The need to be forgiven by God and forgiving those who’ve hurt us is an indisputable doctrine of Christianity. Denominations might differ on many points but this isn’t one of them. But forgiving those who’ve hurt us (emotionally, physically, financially or even spiritually) can be a really difficult thing to do sometimes, especially if that hurt was inflicted upon us at a time that we were physically helpless or in other ways vulnerable.

Such was the case with Mary and me a few years after I was diagnosed with ALS. I had lost my ability to speak and was confined to a wheelchair. We were both emotionally and physically exhausted, financially broke and spiritually confused; in every sense of the word, we were vulnerable. It was in this weakened condition that someone took advantage of us financially. It was especially hurtful because this act was committed in the name of “helping us.”

This was the greatest test of forgiveness I had faced since committing my life to Christ. I had never before been hurt to the extent of not wanting to relinquish my anger. Looking back I realize that this situation was made worse because the physical weakness that resulted from the ALS had already made me feel emasculated so, in addition to the emotional, financial and marital stress this situation caused, I felt somewhat like a victim of bullying. I did NOT want to forgive this person!

After weeks of allowing my anger stealing my joy, peace and hope, I began praying for God to help me move on. It was about this time that I read or remembered the words of Jesus; “…pray for those who mistreat you.” (Luke 6:28). But the last thing I wanted to do was pray for this person. I faced a clear choice; hold on to my anger with no hope, joy and peace or step out in faith and obey Jesus’ command to start praying for this person. I chose the latter, and it was a conscious choice; it was the last thing that I “felt” like doing.

“Whenever you stand praying, forgive, if you have anything against anyone, so that your Father who is in heaven will also forgive you your transgressions. But if you do not forgive, neither will your Father who is in heaven forgive your transgressions.” (Mark 11:25-26 NASB)

Through clenched teeth I told God that I forgave this person but only because He told me to do so. Then I began praying that God would bless this person’s marriage, health, finances and every part of their life. It was really difficult the first few times I prayed for this person, but it gradually became easier. Then, after several days of praying, a strange thing began to happen; it was as if the Holy Spirit opened a window and allowed me to begin seeing the situation from this person’s point of view.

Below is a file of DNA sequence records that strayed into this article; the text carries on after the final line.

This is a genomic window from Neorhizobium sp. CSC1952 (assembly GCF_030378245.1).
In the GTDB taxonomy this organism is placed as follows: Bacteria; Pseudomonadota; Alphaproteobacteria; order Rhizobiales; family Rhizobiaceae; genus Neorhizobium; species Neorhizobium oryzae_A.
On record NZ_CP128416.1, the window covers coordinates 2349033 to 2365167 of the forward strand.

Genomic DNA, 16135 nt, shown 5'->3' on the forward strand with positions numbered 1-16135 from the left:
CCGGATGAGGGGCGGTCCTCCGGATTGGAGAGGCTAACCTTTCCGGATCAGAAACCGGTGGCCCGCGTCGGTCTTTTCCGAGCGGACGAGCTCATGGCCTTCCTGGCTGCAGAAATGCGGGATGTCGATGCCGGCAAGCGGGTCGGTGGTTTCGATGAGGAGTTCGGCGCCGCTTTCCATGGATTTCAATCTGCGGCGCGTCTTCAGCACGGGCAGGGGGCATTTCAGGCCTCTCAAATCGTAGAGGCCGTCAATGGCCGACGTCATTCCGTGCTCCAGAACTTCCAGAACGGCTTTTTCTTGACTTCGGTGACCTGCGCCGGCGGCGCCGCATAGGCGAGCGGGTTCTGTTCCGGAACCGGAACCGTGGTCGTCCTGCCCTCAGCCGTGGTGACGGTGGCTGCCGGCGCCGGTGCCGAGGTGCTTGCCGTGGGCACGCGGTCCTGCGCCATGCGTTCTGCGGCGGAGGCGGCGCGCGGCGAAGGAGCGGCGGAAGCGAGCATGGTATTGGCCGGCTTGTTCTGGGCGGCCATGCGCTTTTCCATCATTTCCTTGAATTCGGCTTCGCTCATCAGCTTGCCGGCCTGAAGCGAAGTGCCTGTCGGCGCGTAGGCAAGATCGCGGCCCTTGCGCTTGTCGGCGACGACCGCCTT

I knew this individual was also in financial trouble and had been “robbing Peter to pay Paul.” Unfortunately this person chose me to play Peter’s role. But I gradually began to see how much stress this person was under and how it affected every aspect of their life. I actually began feeling sorry for this person and began praying earnestly for God to bless them every time they came to my mind. I still do this today and I can honestly say that I sincerely hope this person’s life has been blessed since that time.

The simple fact is that hurting people, hurt people. But having insight into the troubles of those that have hurt us and our forgiving them for their wrong behavior should not be viewed as excusing or in any way justifying their wrong actions. Like everything else that Jesus commanded us to do, forgiving others is for our benefit – so that we can have joy, peace and unshakable hope.

I’m sure there are those reading this post who’ve been victims of physical, sexual or emotional abuse or other horrible things that are much more difficult to forgive than my relatively minor example. I realize that some things are harder to forgive than others, but Jesus didn’t offer exceptions to this rule; His command couldn’t be more straightforward – “…if you forgive others for their transgressions, your heavenly Father will also forgive you. But if you do not forgive others, then your Father will not forgive your transgressions.” (Matthew 6:14-15 NASB)

Jesus didn’t merely speak these words; He lead by example by forgiving those that mocked, tortured and nailed Him to the cross (Luke 23:34).